Molecular and Skeletal Fingerprints of Scleractinian Coral Biomineralization from the Sea Surface to Mesophotic Depths
41 Pages Posted: 10 Oct 2019 First Look: Accepted
Reef-building corals, the major producers of biogenic calcium carbonate, form skeletons in a plethora of morphological forms. Here we studied skeletal modifications of Stylophora pistillata (clade 4) colonies that dramatically adapt to different depths with decreasing light availability. They show notable transitions from spherical morphologies (shallow depths, 5 m deep) to flat and branching ones (at deep 60 m mesophotic depths). Such changes are typically ascribed to the algal photosymbiont physiological feedback with the coral host. We find typical fine-scale skeletal variability (such as extensive vs. weak development of rapid accretion deposits at shallow- and mesophotic depth morphotypes, respectively) that suggest underlying genetic modifications of biomineralization pathways of the coral host. To explain this, we conducted comparative morphology-based analyses, including microscopy, electron microscopy and spectroscopy coupled with a comprehensive transcriptomic analysis of S. pistillata samples originated from Gulf of Eilat (Red Sea, Israel), collected along a depth gradient from the sea surface (5 m deep) to mesophotic depths (up to 60m). Additional samples were experimentally transplanted from 5m to 60m and from 60m to 5 m. Interestingly, both morphologically and functionally, transplanted corals partly adapt the typical depth-specific properties. In mesophotic depths, we find that the organic matrix fraction is enriched in the coralla, results corroborated by overrepresentation of biomineralization "tool-kit" structural extracellular genes. These results provide insights into the molecular mechanisms of coral calcification and skeletal adaptation that repeatedly allowed this group to adapt to extreme environments now and in geological past.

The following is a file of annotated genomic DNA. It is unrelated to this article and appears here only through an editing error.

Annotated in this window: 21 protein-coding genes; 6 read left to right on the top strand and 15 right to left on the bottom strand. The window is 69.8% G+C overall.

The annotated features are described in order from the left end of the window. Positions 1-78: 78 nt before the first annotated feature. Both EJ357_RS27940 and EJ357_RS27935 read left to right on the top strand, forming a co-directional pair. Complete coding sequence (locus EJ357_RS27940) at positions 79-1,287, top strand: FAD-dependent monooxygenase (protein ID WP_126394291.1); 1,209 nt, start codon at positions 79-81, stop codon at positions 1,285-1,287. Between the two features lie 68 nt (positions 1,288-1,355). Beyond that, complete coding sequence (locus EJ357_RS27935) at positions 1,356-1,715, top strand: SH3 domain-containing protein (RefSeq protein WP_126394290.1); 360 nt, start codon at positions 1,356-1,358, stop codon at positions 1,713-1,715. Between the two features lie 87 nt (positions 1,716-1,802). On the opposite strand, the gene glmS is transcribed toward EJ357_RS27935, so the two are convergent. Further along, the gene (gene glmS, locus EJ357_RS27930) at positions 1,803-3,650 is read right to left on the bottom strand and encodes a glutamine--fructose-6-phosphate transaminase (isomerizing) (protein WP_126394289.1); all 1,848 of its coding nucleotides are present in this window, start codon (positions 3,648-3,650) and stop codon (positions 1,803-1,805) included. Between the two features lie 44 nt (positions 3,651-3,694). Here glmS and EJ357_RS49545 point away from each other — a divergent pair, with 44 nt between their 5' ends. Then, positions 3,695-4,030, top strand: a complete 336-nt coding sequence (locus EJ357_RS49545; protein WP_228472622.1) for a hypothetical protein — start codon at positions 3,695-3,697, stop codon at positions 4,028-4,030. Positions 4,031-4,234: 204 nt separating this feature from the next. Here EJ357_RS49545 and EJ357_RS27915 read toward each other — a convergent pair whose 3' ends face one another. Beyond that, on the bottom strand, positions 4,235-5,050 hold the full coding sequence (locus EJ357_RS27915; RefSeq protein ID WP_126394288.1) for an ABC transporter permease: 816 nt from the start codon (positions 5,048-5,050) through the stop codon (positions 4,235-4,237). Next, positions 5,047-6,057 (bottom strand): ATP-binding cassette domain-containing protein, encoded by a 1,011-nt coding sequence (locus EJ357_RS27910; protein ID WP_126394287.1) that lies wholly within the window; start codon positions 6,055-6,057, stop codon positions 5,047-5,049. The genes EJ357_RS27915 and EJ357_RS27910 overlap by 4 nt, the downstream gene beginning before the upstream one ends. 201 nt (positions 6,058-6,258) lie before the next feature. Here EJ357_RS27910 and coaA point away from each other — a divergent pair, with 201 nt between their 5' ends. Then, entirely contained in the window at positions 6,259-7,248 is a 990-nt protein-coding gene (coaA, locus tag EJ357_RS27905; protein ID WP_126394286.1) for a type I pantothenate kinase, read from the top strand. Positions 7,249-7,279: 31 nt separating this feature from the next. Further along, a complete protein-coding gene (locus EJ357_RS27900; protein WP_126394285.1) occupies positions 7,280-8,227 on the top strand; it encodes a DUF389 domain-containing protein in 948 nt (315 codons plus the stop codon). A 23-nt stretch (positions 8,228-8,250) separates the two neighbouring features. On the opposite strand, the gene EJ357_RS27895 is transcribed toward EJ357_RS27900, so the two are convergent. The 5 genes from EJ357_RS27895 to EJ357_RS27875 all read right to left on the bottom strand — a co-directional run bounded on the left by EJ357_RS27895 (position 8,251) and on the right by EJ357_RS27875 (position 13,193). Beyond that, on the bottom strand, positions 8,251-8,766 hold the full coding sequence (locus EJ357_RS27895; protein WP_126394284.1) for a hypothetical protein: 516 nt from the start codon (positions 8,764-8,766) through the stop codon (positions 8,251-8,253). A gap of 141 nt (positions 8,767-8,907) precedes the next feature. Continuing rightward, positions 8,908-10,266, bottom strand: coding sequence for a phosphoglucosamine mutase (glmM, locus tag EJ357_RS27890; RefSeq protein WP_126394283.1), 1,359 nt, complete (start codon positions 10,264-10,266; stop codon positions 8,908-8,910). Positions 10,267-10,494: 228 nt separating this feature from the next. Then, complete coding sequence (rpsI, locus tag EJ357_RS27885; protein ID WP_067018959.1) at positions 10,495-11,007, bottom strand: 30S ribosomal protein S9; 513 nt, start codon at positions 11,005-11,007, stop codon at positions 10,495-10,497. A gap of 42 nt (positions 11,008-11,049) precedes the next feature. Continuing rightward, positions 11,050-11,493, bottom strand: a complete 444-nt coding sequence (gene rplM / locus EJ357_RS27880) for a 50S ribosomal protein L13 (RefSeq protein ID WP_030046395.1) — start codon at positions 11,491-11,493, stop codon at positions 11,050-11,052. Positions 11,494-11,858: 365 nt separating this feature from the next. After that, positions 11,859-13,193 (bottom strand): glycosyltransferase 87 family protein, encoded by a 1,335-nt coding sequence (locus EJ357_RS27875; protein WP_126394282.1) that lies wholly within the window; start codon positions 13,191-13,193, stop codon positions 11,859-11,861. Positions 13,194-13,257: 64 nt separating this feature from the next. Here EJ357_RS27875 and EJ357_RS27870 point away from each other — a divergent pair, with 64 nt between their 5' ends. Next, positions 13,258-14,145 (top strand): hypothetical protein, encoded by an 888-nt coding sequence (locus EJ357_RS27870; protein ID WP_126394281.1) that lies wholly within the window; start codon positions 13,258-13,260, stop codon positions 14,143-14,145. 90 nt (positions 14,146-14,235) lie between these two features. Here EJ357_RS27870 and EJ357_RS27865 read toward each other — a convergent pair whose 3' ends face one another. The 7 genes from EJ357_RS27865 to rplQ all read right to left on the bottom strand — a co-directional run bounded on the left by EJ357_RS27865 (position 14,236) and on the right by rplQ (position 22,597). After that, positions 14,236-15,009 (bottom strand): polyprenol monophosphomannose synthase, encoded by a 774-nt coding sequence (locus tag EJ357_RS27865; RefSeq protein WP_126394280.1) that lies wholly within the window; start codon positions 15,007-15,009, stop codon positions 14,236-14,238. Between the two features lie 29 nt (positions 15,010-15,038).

Keywords: Bioinfomatics/Phyloinfomatics, Cnidarians, Mesophotic Reef, Biomineralization, morphology plasticity, Electron microscopy, micro CT, high-resolution synchrotron X-ray powder diffraction
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